There’s a plethora of video formats out there, but things get even more confusing when you consider how many devices you might want to play back those same videos on. You could watch on your phone, on a handheld games machine, on a tablet, on a notebook, PC, TV”¦ the list seems endless, but not every single screen you’re going to want to play back a file on may natively support that file.
There are ways to work around many of these problems on most laptops and desktop computers; I’m still a big fan of VLC — www.videolan.org — which will play almost anything you throw at it — but once you move beyond the PC sphere things get a little more challenging.
Luckily, there’s an easy fix for your video woes, and it’s one that won’t cost you a cent either. HandBrake is an Open Source, multi-platform video encoding application that can take most unprotected video files and convert them into other formats more suitable for your devices at hand. There’s a focus on Apple device output formats, mainly because Apple’s iDevices are natively restricted in what they’ll play, but this isn’t just of use for someone with an iPad.
You can grab HandBrake — http://handbrake.fr/ — as a free download, and it’s a relatively simple operation to convert a single file. After you’ve installed it, run the application and select your source video file. Once again, it can’t directly work with any kind of protected media; the idea is giving you access to your own files, rather than easy piracy. HandBrake comes with a variety of presets for a number of devices; it’s well worth checking if the device you want to output to is natively supported, as that will give you the best results. You can queue up multiple files for conversion, and then it’s a matter of hitting the start button and waiting. Video conversion can be a slow task, especially if you’re using an older PC or you’ve got other programs running. Ideally you should shut other applications down while using HandBrake, if only to speed things up a little.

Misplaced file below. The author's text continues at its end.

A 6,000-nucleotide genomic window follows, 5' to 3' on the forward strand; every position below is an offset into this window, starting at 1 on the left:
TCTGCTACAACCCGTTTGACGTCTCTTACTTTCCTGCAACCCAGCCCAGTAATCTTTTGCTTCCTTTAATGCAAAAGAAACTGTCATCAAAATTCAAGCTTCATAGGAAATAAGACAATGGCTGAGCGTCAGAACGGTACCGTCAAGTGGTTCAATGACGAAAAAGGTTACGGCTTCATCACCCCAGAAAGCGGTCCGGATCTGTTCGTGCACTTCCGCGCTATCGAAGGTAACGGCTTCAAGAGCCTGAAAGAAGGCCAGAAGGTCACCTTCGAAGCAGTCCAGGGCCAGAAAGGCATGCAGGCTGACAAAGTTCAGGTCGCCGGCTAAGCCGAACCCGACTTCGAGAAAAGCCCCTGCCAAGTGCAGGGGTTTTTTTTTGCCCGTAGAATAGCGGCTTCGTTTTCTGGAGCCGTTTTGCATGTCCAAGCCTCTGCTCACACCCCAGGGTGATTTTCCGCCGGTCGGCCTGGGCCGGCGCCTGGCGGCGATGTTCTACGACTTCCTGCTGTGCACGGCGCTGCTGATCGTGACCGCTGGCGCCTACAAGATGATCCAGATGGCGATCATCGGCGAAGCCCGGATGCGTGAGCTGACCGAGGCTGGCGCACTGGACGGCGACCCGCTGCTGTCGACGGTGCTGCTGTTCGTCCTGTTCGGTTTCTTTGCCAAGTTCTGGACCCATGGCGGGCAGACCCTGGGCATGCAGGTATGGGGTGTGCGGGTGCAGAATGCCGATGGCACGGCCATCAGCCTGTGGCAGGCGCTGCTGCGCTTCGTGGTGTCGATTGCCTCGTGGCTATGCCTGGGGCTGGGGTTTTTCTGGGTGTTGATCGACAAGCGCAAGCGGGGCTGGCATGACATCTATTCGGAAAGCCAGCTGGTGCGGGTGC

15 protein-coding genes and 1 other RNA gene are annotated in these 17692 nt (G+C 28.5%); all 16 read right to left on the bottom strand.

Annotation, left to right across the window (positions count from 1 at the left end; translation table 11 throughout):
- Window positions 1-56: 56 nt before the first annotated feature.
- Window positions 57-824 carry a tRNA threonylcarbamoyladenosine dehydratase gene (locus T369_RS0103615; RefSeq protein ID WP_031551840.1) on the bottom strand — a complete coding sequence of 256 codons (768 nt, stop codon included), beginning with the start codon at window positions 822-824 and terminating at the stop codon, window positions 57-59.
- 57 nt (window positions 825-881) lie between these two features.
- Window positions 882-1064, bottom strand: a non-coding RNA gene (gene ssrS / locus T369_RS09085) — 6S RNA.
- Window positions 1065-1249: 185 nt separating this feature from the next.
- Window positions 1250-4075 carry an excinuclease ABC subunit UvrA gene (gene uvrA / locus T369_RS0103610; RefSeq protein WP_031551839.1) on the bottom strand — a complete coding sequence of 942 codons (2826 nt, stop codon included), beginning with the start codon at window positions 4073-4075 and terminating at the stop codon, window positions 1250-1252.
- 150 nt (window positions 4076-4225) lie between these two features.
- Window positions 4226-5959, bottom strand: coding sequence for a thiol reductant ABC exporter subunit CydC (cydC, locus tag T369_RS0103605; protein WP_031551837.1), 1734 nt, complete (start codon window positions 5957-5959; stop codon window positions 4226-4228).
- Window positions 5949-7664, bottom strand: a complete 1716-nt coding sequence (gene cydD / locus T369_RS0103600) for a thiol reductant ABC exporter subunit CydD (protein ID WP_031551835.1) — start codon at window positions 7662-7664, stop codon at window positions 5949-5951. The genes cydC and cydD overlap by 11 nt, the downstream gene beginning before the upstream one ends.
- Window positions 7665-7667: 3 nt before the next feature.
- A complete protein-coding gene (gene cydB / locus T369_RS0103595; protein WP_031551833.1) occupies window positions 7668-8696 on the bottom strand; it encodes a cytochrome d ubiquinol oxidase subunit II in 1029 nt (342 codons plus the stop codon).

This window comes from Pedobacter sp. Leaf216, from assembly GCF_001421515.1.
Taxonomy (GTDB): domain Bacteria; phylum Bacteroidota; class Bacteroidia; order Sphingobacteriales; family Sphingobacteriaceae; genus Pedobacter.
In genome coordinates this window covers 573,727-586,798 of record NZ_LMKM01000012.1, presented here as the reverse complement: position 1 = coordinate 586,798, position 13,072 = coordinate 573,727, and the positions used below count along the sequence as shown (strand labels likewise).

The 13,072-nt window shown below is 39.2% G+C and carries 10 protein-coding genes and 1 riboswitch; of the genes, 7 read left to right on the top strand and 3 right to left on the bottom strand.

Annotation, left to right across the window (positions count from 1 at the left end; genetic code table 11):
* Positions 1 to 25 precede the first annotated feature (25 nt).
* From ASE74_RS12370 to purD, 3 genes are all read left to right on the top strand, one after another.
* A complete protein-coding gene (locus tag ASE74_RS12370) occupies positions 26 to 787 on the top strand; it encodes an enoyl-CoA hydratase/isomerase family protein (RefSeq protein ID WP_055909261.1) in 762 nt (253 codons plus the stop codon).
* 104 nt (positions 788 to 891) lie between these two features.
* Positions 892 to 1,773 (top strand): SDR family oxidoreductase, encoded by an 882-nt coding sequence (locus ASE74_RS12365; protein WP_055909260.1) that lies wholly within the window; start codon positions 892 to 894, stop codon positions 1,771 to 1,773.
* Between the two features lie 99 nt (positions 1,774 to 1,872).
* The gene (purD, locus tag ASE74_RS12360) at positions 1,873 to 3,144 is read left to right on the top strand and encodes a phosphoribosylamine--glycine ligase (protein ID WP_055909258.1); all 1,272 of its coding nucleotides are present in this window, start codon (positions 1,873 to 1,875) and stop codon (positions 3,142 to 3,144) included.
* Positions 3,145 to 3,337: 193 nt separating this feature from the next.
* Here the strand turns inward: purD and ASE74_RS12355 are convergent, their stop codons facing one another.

Once it’s finished you’ll be left with a file suitable for your device (or devices) that you can then transfer across and watch to your heart’s content, and the original source file is left untouched as well, although this does mean you’ll use up an extra chunk of hard drive space along the way.